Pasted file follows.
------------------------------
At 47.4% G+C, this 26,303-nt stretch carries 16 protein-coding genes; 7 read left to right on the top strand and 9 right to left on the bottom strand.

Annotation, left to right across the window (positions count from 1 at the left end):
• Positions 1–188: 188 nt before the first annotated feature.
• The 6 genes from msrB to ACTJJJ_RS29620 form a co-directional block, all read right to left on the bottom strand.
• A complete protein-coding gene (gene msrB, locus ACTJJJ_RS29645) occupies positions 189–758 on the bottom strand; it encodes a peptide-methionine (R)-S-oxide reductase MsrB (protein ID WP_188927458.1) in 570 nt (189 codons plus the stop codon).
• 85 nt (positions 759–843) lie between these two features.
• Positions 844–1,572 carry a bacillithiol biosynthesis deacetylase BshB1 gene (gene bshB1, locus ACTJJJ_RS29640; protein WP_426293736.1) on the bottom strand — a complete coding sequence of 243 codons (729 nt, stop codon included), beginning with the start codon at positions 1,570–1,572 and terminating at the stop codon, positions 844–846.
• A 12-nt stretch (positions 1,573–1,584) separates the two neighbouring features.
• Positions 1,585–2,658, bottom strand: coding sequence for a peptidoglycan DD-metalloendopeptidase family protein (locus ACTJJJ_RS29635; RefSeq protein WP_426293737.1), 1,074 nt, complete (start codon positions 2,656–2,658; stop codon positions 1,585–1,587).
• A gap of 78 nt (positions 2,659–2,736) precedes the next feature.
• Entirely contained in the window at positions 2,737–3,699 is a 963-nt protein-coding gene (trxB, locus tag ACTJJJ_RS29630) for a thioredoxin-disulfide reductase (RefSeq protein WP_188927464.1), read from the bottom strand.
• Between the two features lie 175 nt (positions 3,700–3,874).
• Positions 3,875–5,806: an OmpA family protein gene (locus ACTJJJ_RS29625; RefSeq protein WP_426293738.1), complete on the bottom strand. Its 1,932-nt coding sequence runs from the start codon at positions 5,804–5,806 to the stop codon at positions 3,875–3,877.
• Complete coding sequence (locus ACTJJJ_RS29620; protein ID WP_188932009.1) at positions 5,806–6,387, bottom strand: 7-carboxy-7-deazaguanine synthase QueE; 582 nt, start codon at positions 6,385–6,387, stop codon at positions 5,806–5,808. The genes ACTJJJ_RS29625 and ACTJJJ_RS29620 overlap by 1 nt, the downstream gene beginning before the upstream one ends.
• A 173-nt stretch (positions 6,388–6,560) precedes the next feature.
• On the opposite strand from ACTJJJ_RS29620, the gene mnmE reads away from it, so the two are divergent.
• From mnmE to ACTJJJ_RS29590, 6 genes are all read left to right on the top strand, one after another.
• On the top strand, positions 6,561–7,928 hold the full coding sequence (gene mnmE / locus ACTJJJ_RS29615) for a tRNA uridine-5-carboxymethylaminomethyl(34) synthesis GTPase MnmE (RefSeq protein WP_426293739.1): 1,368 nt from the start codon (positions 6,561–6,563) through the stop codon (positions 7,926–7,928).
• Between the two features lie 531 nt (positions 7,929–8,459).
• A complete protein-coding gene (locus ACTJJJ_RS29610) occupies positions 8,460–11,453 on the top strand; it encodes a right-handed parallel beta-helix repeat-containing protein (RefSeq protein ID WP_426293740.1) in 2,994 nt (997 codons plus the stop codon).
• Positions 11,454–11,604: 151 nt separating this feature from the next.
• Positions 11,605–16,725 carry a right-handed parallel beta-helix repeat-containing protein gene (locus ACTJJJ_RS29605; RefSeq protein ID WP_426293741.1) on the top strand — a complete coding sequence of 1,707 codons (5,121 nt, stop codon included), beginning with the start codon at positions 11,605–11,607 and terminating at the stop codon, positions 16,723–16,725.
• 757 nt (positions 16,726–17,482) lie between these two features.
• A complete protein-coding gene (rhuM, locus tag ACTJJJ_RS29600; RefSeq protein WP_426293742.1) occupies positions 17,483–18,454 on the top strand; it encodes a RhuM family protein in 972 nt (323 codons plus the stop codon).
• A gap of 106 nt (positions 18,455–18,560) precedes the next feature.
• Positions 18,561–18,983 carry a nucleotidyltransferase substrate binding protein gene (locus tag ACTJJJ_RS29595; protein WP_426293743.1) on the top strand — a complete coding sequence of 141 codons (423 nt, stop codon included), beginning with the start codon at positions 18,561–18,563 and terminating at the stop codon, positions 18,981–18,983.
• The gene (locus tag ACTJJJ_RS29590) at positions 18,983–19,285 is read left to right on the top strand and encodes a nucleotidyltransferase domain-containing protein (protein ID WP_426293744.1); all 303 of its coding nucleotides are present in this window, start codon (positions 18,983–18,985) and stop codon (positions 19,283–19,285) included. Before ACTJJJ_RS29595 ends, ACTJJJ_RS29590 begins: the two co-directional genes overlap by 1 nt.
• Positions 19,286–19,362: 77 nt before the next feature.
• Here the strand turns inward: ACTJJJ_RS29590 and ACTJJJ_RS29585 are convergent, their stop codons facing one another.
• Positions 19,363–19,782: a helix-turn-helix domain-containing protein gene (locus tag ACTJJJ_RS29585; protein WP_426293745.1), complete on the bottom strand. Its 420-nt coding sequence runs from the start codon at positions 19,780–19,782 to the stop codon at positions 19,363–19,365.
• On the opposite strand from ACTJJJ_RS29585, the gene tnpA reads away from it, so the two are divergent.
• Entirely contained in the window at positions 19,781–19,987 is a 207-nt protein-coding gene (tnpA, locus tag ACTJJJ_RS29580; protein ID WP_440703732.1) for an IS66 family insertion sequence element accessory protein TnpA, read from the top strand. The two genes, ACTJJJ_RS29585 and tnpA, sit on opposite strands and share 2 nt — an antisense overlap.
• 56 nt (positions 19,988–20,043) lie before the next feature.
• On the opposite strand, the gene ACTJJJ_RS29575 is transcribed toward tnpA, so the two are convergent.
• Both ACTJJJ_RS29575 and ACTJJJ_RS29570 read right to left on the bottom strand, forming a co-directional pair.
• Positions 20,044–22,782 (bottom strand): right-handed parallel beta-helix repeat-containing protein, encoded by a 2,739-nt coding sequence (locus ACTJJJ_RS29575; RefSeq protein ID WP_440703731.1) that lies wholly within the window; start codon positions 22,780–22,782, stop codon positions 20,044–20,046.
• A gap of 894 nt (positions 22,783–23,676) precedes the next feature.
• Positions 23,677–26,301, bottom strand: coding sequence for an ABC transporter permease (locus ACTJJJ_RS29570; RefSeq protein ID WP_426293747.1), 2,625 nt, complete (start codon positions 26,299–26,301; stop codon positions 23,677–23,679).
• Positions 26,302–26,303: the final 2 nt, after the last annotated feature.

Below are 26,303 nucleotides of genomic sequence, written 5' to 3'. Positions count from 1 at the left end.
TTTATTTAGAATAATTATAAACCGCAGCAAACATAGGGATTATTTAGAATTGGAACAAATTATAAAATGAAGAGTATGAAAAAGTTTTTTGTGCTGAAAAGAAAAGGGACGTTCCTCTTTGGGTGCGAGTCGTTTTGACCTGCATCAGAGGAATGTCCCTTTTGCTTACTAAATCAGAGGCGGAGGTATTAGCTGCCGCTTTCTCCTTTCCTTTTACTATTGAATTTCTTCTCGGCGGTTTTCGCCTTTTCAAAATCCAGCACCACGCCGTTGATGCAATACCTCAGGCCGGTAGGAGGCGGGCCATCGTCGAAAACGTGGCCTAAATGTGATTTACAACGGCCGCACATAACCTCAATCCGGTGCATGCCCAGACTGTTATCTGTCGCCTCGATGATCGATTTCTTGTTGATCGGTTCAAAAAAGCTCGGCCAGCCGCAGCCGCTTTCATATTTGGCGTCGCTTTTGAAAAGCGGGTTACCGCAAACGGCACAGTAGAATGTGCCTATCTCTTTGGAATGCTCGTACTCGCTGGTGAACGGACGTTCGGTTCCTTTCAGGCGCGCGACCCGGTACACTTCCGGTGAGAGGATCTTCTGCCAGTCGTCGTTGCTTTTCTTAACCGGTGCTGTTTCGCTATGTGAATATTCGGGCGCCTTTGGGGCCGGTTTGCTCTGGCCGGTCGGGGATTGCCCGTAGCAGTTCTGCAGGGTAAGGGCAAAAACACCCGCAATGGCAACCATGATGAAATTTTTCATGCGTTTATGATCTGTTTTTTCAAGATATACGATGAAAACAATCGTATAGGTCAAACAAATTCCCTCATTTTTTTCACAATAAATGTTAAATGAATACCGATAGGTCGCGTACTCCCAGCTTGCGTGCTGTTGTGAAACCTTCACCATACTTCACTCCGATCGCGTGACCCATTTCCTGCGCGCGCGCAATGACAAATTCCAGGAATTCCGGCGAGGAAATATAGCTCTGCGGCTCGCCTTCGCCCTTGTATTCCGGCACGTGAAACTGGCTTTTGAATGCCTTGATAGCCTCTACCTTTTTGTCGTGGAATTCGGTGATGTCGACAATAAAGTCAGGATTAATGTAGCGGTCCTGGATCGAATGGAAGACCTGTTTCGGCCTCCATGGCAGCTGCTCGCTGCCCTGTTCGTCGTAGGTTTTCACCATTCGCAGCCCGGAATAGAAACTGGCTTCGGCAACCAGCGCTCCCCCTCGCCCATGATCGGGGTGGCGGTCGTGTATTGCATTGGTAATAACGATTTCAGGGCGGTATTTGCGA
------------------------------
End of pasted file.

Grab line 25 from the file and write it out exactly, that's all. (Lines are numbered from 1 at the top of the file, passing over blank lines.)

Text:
• A gap of 106 nt (positions 18,455–18,560) precedes the next feature.